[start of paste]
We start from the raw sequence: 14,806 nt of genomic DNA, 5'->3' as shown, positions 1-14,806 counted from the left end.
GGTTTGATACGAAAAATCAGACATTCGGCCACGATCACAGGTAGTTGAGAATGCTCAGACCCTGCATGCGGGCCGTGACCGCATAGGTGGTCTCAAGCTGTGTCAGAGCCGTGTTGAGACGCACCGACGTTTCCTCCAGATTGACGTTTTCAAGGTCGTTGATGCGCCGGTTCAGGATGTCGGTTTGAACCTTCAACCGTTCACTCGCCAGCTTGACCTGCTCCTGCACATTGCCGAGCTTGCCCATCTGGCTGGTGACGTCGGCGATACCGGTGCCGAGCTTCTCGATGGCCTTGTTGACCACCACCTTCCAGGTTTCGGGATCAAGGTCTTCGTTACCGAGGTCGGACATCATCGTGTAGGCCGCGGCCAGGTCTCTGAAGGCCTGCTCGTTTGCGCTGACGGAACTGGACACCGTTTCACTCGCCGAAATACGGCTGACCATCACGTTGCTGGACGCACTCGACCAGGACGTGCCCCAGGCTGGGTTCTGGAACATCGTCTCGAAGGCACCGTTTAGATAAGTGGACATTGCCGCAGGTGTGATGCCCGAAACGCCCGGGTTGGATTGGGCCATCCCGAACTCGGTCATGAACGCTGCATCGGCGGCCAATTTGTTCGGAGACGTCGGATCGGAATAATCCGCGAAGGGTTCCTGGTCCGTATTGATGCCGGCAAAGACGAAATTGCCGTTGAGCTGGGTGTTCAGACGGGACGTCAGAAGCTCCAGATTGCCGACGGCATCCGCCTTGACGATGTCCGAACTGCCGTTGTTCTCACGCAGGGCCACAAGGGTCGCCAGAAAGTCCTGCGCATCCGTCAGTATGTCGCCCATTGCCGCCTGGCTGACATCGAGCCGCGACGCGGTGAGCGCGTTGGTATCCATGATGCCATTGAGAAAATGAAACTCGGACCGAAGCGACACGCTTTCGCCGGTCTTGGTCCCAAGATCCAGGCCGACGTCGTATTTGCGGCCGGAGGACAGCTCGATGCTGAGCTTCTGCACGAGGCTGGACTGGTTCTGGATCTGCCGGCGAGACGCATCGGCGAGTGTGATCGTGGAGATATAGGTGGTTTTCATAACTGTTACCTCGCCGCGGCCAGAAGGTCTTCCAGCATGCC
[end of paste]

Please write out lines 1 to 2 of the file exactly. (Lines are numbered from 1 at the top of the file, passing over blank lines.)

We start from the raw sequence: 14,806 nt of genomic DNA, 5'->3' as shown, positions 1-14,806 counted from the left end.
GGTTTGATACGAAAAATCAGACATTCGGCCACGATCACAGGTAGTTGAGAATGCTCAGACCCTGCATGCGGGCCGTGACCGCATAGGTGGTCTCAAGCTGTGTCAGAGCCGTGTTGAGACGCACCGACGTTTCCTCCAGATTGACGTTTTCAAGGTCGTTGATGCGCCGGTTCAGGATGTCGGTTTGAACCTTCAACCGTTCACTCGCCAGCTTGACCTGCTCCTGCACATTGCCGAGCTTGCCCATCTGGCTGGTGACGTCGGCGATACCGGTGCCGAGCTTCTCGATGGCCTTGTTGACCACCACCTTCCAGGTTTCGGGATCAAGGTCTTCGTTACCGAGGTCGGACATCATCGTGTAGGCCGCGGCCAGGTCTCTGAAGGCCTGCTCGTTTGCGCTGACGGAACTGGACACCGTTTCACTCGCCGAAATACGGCTGACCATCACGTTGCTGGACGCACTCGACCAGGACGTGCCCCAGGCTGGGTTCTGGAACATCGTCTCGAAGGCACCGTTTAGATAAGTGGACATTGCCGCAGGTGTGATGCCCGAAACGCCCGGGTTGGATTGGGCCATCCCGAACTCGGTCATGAACGCTGCATCGGCGGCCAATTTGTTCGGAGACGTCGGATCGGAATAATCCGCGAAGGGTTCCTGGTCCGTATTGATGCCGGCAAAGACGAAATTGCCGTTGAGCTGGGTGTTCAGACGGGACGTCAGAAGCTCCAGATTGCCGACGGCATCCGCCTTGACGATGTCCGAACTGCCGTTGTTCTCACGCAGGGCCACAAGGGTCGCCAGAAAGTCCTGCGCATCCGTCAGTATGTCGCCCATTGCCGCCTGGCTGACATCGAGCCGCGACGCGGTGAGCGCGTTGGTATCCATGATGCCATTGAGAAAATGAAACTCGGACCGAAGCGACACGCTTTCGCCGGTCTTGGTCCCAAGATCCAGGCCGACGTCGTATTTGCGGCCGGAGGACAGCTCGATGCTGAGCTTCTGCACGAGGCTGGACTGGTTCTGGATCTGCCGGCGAGACGCATCGGCGAGTGTGATCGTGGAGATATAGGTGGTTTTCATAACTGTTACCTCGCCGCGGCCAGAAGGTCTTCCAGCATGCC